Democratic climate goals are coming into focus as different wings of the party converge on a narrowing range of policy proposals.
Final recommendations are expected soon from the climate policy task force that presumptive Democratic presidential nominee Joe Biden's campaign established with supporters of Vermont Sen. Bernie Sanders' presidential bid.
The task force will recommend a goal of 100% clean electricity by 2035, according to a person familiar with its discussions. The group will also suggest short-term benchmarks for decarbonizing buildings and transportation, as The New York Times first reported yesterday.
The 2035 deadline would be more aggressive than some Democratic proposals and weaker than others. But the distance between those poles has been shrinking over the past few months, as the pandemic-fueled economic crisis has drawn Democrats into supporting more federal spending and as new research suggests rapid decarbonization could be feasible.
House Democrats last week unveiled a climate plan that calls for a clean energy standard that reaches net-zero emissions by 2040, with House Speaker Nancy Pelosi (D-Calif.) vowing to pass that plan into law (Greenwire, June 30).
The plan, developed by the House Select Committee on the Climate Crisis, sets a stronger target than a bill introduced in January by Rep. Frank Pallone (D-N.J.), chairman of the Energy and Commerce Committee. Pallone's bill, the "Climate Leadership and Environmental Action for our Nation's (CLEAN) Future Act," would seek 100% clean energy by 2050.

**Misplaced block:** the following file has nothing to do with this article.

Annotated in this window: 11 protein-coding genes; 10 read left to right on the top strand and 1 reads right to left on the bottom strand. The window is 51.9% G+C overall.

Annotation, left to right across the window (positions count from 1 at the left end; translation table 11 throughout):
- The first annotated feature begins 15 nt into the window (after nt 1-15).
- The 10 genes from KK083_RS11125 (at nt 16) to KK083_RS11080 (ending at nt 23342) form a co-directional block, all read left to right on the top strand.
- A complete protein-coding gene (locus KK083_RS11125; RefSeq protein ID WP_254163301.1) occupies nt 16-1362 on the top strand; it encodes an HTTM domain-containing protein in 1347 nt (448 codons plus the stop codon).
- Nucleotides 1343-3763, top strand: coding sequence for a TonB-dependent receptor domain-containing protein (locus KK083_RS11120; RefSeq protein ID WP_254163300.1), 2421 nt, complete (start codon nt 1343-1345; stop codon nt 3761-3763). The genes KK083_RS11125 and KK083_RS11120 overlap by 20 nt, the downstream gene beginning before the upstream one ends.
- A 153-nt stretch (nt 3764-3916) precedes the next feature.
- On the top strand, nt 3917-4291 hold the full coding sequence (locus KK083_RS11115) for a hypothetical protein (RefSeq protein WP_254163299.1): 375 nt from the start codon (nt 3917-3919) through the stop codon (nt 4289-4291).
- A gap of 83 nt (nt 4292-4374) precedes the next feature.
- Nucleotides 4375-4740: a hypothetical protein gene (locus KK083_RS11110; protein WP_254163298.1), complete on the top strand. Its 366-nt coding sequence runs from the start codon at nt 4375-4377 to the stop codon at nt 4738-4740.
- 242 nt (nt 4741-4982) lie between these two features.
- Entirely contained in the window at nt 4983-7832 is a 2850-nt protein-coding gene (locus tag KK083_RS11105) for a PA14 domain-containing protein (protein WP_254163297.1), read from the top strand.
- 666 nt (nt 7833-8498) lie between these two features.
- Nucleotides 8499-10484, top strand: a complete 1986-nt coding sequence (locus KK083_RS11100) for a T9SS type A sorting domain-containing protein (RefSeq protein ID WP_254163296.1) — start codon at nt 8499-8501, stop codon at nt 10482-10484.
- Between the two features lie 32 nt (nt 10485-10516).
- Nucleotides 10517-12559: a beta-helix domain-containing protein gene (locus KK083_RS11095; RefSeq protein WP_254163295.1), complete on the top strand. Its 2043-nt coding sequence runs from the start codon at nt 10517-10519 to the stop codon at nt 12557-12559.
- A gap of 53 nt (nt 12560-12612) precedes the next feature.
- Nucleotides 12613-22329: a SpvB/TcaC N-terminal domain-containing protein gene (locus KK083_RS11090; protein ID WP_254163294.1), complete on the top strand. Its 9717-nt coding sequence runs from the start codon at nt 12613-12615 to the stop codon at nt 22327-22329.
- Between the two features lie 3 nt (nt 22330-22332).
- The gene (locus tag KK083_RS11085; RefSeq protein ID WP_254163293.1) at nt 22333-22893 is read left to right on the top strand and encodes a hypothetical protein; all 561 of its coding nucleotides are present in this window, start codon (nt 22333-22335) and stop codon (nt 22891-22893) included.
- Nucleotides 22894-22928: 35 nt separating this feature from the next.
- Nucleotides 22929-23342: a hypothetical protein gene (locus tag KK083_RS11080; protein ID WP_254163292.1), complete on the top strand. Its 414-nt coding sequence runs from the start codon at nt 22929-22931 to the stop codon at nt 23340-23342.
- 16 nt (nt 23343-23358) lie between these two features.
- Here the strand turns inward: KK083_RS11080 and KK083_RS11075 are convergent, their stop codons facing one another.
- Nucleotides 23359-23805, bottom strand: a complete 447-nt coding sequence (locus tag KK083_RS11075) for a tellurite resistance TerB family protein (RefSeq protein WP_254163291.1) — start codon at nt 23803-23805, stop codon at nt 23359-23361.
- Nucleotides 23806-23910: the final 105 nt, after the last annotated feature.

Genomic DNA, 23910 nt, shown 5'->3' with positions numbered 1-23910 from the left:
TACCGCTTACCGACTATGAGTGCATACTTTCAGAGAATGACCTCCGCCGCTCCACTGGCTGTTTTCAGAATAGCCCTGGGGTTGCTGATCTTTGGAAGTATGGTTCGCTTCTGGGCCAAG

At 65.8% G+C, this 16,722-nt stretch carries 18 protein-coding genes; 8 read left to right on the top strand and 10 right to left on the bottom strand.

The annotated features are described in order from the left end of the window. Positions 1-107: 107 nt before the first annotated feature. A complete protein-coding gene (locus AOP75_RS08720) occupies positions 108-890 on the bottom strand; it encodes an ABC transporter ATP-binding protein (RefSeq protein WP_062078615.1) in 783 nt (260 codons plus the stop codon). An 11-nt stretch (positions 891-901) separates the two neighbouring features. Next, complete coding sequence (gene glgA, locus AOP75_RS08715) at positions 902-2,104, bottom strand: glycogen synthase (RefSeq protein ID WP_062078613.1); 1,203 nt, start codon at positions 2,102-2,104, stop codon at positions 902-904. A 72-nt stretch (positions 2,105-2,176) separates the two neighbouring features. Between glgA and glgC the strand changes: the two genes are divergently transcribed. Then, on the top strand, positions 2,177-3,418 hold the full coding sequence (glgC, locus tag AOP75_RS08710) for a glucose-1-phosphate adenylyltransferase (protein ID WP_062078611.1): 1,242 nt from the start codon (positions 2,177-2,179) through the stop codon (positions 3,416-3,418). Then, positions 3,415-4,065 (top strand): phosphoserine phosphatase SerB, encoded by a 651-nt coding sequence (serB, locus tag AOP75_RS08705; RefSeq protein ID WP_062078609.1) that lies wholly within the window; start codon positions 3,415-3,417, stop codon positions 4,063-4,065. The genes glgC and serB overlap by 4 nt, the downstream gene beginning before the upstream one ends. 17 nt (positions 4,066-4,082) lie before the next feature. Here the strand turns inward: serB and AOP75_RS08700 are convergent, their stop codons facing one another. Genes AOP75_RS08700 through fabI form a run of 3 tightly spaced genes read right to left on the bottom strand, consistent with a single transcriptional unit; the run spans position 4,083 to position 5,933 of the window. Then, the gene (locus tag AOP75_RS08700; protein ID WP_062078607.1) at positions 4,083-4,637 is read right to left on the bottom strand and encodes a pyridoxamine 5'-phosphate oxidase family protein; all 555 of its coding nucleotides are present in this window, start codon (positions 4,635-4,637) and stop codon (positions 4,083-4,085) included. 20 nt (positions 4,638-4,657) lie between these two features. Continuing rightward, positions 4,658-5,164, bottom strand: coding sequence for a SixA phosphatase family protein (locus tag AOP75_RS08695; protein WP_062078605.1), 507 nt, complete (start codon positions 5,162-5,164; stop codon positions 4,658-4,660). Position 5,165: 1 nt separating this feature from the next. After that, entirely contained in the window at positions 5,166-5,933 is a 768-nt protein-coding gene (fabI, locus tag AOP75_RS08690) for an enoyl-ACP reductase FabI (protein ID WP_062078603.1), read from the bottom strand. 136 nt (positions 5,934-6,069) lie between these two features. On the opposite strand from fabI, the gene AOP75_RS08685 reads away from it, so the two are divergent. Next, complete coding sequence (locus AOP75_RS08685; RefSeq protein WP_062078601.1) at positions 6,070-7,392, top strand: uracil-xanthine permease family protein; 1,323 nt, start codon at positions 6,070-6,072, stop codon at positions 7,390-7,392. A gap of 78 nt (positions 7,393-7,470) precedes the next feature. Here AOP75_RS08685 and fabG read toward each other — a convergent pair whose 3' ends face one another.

On the left end of the spectrum, Sanders spent the past year campaigning for 100% renewable electricity by 2030. And the presidential campaigns of Sen. Elizabeth Warren (D-Mass.) and Washington Gov. Jay Inslee (D) called for an electricity standard that achieves 100% clean energy by 2035.
Clean energy standards often include nuclear power because it is a carbon-free source of electricity.
Biden has called for the entire U.S. economy to achieve net-zero carbon emissions no later than 2050. But his plan is silent on most interim goals, and it doesn't have a deadline for the United States to fully decarbonize the electricity sector.
It remains to be seen whether Biden adopts his task force's recommendations. He has hinted at expanding his proposals for environmental justice, federal investments and short-term mobilization timelines. His campaign has also praised the House climate committee's plan.
Activists got a boost last month when the University of California, Berkeley, released a study finding that the U.S. electric grid could accommodate 90% clean energy by 2035 without raising consumer costs, sacrificing dependability or building any new fossil fuel plants.
The study found that the plummeting costs of solar energy, wind energy and battery storage mean that those sources could supply the bulk of U.S. energy demand in 15 years. Combined with existing natural gas, nuclear and hydroelectric capacity, the energy portfolio is enough to meet electricity demand during low periods of renewable generation.
As of now, energy producers are on target to achieve about 55% clean electricity by 2035, according to the report.
A build-out of renewables and energy storage to get closer to a 90% clean energy grid would require policy changes. The Berkeley researchers pointed to new tax credits, clean energy standards and streamlined project permitting.